Q&A: Tiling tales
Q: My aunt loves your column and reads it religiously. She suggested I ask your advice.
We built a small home for my parents-in-law a couple of years ago in a plot-and-plan complex in Bainsvallei, Wellington.
The process began on June 1, 2014 – a cash sale – and was supposed to take a few months. We took occupation in November 2015, after too many issues to mention.
Anyway, as per the letter sent to the National Home Builders Registration Council, the latest problem is the floor tiles are lifting after 18 months. What is the solution, and do we have any recourse? The whole letter is too long to publish and Eloise has since sent me photos and a note:
We are still waiting for the builder and tiler to come to have a look. When they get a chance. The man from the NHBRC actually replied to me and said, “should there be structural damage or sagging, it will show”, and then I can contact their complaints department.
However, if it is a tiling product issue, we can’t. He did not explain what I would see if the problem was structural.
A: Regular readers will know I am not a flag-bearer for the NHBRC, as I believe you get little cover for the money you pay in and it has become another point for the collection of money to be wasted by the government on supporting a body which achieves little.
As to the tiling problem and the possibility of structural damage/sagging, here’s what you should look for: Is there an an increasing gap between the skirting boards and the tiles? Are the tiles cracking or is it just the joints? As for sagging, does water puddle when the floors are washed? You can also try putting a marble down to see if it rolls.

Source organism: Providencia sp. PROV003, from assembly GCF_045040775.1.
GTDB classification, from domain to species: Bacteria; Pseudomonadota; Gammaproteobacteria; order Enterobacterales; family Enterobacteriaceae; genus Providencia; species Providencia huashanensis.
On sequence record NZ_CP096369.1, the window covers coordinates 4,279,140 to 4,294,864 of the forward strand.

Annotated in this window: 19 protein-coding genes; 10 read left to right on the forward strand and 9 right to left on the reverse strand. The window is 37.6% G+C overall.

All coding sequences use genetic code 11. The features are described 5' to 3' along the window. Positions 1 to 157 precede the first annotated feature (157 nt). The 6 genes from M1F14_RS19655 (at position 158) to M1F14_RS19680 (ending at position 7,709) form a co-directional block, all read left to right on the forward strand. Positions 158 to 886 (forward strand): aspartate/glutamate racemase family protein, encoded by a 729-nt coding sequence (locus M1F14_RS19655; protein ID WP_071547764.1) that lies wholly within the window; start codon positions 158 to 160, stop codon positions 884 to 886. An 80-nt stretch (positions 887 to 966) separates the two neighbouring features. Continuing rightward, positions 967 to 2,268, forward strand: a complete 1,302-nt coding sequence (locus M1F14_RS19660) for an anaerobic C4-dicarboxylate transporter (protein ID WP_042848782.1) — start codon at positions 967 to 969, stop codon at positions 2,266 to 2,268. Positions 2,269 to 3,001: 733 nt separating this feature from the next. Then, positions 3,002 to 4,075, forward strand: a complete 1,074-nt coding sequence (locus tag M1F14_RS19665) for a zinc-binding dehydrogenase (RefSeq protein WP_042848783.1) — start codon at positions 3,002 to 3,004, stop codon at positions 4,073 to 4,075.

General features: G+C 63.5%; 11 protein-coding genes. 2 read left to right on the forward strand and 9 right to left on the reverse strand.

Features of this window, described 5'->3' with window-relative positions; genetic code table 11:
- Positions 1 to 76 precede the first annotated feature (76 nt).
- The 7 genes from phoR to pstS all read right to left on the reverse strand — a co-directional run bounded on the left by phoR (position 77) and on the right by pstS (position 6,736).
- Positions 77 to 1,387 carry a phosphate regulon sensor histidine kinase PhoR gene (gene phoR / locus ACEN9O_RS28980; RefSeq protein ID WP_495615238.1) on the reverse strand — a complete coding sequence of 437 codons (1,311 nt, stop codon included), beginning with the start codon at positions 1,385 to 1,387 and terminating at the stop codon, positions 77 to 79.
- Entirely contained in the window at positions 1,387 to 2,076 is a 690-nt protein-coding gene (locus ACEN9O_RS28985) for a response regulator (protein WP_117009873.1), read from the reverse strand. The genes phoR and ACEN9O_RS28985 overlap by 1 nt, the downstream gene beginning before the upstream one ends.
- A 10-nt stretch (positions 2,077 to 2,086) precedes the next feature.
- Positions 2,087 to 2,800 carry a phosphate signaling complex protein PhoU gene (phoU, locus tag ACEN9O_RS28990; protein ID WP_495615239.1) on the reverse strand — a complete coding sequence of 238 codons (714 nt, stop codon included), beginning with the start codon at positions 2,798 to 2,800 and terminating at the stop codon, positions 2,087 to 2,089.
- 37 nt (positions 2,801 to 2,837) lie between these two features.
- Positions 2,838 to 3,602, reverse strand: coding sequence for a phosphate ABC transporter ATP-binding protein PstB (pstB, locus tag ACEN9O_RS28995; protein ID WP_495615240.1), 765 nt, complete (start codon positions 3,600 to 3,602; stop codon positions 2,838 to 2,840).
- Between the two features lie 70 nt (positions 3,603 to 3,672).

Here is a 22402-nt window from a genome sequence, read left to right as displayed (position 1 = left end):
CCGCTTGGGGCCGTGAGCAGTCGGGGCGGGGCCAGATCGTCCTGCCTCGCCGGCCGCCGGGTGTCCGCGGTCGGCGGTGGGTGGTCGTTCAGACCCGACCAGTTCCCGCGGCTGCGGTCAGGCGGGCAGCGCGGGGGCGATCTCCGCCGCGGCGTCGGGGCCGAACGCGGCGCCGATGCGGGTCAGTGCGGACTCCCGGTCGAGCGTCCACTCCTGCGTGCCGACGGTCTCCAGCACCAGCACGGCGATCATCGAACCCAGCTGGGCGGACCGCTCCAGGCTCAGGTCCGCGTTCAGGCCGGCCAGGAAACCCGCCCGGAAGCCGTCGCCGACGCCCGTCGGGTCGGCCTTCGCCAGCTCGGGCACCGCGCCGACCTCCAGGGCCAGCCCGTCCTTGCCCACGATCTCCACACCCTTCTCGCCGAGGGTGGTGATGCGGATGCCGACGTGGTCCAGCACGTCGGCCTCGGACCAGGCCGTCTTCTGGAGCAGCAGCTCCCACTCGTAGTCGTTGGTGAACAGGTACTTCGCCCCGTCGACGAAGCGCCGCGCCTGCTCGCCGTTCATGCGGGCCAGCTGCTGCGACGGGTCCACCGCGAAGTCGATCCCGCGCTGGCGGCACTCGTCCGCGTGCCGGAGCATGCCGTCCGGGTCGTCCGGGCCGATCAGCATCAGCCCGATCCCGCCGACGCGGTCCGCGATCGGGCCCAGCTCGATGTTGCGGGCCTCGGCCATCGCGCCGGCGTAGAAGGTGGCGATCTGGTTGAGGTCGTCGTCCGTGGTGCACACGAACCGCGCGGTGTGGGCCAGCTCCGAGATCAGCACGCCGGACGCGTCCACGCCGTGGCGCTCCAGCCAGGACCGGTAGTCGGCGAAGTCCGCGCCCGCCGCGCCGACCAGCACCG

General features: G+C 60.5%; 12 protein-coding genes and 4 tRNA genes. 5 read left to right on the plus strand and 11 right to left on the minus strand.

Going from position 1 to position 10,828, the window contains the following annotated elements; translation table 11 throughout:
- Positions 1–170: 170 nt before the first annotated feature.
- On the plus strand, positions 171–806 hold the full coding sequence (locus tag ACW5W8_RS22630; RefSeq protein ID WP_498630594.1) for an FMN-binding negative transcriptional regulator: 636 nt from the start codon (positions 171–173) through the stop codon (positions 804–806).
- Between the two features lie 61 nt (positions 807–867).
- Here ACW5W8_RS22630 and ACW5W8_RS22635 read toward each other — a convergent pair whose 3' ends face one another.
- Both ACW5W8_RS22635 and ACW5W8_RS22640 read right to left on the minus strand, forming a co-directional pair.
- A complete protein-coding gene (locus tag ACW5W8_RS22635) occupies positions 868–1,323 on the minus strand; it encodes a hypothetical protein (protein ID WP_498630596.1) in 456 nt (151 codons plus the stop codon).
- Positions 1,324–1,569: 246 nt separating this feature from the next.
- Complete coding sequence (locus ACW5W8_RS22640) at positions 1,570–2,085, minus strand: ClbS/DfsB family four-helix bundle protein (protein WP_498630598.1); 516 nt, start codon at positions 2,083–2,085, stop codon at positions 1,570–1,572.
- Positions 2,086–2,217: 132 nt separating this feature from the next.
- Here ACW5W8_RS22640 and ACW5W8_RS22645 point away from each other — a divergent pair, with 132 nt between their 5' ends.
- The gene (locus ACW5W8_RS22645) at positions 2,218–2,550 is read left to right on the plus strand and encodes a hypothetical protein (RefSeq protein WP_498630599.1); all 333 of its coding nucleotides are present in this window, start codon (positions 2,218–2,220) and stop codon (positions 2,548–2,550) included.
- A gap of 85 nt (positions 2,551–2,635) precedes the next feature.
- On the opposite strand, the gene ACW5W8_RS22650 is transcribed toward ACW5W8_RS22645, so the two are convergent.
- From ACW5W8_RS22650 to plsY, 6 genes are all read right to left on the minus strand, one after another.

In your first letter you mention groundwater problems when the houses were built. If this was not attended to properly or the floors were not laid on a proper damp-proof-course, this could cause the tiles to pop.
You also need to check for soft expansion joints in the tiles to allow some movement on the joints. Also check for tiles which are not lifting, yet sound hollow. This you do by tapping them with something solid – you will notice a difference in the pitch as you move from tile to tile.
If the tiles were not properly bedded in a good adhesive they will pop as temperatures rise, causing air expansion underneath, worsened if moisture is present.
Chase the contractor and tiler to come and inspect – not when they have a chance.
As the NHBRC say, they will not cover you for bad tiling or materials but will if there has been some movement/failure of the surface bed you might have a claim. Do not agree to them sticking tiles down until you have proof of what is causing them to lift.
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